Is It Time to Raise Your Prices?

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Amid rising costs of everything from packaging to equipment and ingredients, café owners continue to face the pressure of soaring inflation. Between October 2021 to April 2022, Starbucks implemented three price increases on some of its drinks and food items, and Dunkin’ Donuts reportedly hiked its menu prices by 8% in January 2022.

As shifting costs impact the profitability of coffee shops, business owners across the nation are facing a choice: should they keep their prices stable or raise prices to protect margins and account for rising inflation costs?

But while the right price can boost profit margins, the wrong price can deter customers. How do coffee shops know when it’s the right time to raise prices?

Doing Things Differently

For Adam Lowes, co-owner of LDU Coffee in Dallas, Texas, it’s about looking at the long-term trajectory of increasing expenses before rushing to raise prices. “You don’t want to be too reactive,” he says. 

While some items tend to fluctuate in price due to supply and demand, like packaging, Lowes pays more attention to rising costs that will stay put for a while before deciding to increase prices.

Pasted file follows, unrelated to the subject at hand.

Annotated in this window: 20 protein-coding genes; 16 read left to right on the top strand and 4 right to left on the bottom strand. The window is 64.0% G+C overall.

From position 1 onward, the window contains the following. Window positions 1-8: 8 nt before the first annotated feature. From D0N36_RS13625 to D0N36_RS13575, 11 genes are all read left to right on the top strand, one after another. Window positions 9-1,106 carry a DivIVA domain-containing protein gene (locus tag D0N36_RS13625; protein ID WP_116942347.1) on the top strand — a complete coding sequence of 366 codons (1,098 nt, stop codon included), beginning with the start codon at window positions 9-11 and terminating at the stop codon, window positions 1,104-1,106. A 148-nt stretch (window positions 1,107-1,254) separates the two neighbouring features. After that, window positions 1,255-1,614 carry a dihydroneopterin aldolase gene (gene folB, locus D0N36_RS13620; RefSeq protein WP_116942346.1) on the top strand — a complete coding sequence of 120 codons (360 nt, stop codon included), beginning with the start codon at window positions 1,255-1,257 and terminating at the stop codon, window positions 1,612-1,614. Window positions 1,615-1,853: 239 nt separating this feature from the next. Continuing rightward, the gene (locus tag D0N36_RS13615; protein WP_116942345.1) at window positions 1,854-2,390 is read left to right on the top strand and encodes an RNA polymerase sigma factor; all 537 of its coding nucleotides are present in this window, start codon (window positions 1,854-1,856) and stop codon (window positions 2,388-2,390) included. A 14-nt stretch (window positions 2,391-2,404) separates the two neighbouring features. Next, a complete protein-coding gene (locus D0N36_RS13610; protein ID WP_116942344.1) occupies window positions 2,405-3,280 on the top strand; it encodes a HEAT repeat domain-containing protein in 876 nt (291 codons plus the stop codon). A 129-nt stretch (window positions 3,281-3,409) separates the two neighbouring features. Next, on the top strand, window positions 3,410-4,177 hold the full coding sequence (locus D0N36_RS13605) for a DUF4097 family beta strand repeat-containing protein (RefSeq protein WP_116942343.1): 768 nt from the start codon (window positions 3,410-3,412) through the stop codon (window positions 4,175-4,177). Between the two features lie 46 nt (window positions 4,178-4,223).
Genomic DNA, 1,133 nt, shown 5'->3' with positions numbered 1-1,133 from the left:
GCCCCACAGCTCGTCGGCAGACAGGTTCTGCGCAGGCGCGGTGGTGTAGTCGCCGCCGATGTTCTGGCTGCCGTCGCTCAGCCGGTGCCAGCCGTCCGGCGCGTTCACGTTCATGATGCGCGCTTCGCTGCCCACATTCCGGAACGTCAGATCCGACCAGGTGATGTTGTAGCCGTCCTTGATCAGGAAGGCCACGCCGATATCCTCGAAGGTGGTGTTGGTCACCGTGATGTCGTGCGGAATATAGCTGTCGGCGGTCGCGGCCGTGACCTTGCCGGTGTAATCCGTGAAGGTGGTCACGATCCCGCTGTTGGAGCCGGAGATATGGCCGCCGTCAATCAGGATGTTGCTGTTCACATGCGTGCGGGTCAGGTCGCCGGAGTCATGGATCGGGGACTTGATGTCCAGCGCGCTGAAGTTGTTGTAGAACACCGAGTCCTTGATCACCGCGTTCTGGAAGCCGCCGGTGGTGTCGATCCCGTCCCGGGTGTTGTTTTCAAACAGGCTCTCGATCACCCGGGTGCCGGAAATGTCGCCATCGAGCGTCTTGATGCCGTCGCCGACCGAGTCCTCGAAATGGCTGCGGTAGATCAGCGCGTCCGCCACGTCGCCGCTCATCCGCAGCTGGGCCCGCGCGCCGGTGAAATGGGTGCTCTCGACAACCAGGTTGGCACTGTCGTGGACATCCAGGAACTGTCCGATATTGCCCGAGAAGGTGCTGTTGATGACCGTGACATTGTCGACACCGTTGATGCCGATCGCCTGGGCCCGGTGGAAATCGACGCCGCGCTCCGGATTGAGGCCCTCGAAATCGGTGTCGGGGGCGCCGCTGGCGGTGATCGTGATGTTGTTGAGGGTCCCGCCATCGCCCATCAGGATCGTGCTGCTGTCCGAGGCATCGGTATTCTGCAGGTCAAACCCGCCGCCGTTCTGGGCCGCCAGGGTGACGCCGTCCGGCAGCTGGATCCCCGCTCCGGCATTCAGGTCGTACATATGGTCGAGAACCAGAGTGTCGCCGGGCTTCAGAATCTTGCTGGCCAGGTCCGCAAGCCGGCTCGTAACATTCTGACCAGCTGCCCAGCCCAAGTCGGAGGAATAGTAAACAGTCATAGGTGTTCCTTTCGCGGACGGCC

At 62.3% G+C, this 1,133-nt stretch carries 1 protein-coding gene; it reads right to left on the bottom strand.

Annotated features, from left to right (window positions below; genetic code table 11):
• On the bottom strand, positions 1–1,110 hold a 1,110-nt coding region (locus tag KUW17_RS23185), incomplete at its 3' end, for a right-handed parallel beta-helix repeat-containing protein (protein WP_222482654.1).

“If the cost of green coffee beans goes up, that will stay up for at least a year. We waited to see where coffee prices ended up before we did anything,” Lowes shares, adding that LDU only raised their prices early in 2022 after riding out nearly two years without menu changes.

The steady increase in green coffee bean prices throughout 2021 was the largest in over a decade. Caused by a global shortage of arabica beans and disruptions in coffee production, the cost of coffee beans jumped up 85% from the year before.

When LDU raised their prices earlier in the year, they didn’t increase the cost of every menu item. Some beverages, such as a cup of espresso or a house coffee, remained the same in price, but milk-based drinks went up by 5 to 10 percent to accommodate rising expenses.

But the decision to wait it out means café owners who don’t raise prices sooner have to be comfortable accepting smaller margins for longer. 

At LDU Coffee, Lowes and his team focused on making up for shrinking profit margins by increasing sales volume. Lowes explains their business doubled in sales over the last two years after adding an online ordering system. “The biggest thing we did differently was adding an ordering ahead option, which was a great decision.”

Many independent coffee shops relied heavily on curbside pickup and online ordering to drive business over the last two years, but Lowes admits it means working harder to keep up with online orders. “Thankfully, to-go coffee is in our background,” he explains, adding that LDU built a reputation in Dallas as a grab-and-go coffeehouse before online ordering became a mainstay for customers.

Listening to Customers

Chris Hillyard, the owner of Farley’s Coffee in San Francisco, Calif., sees implementing price increases as a balance between covering new costs and not cutting into sales volume by pricing customers out of a purchase.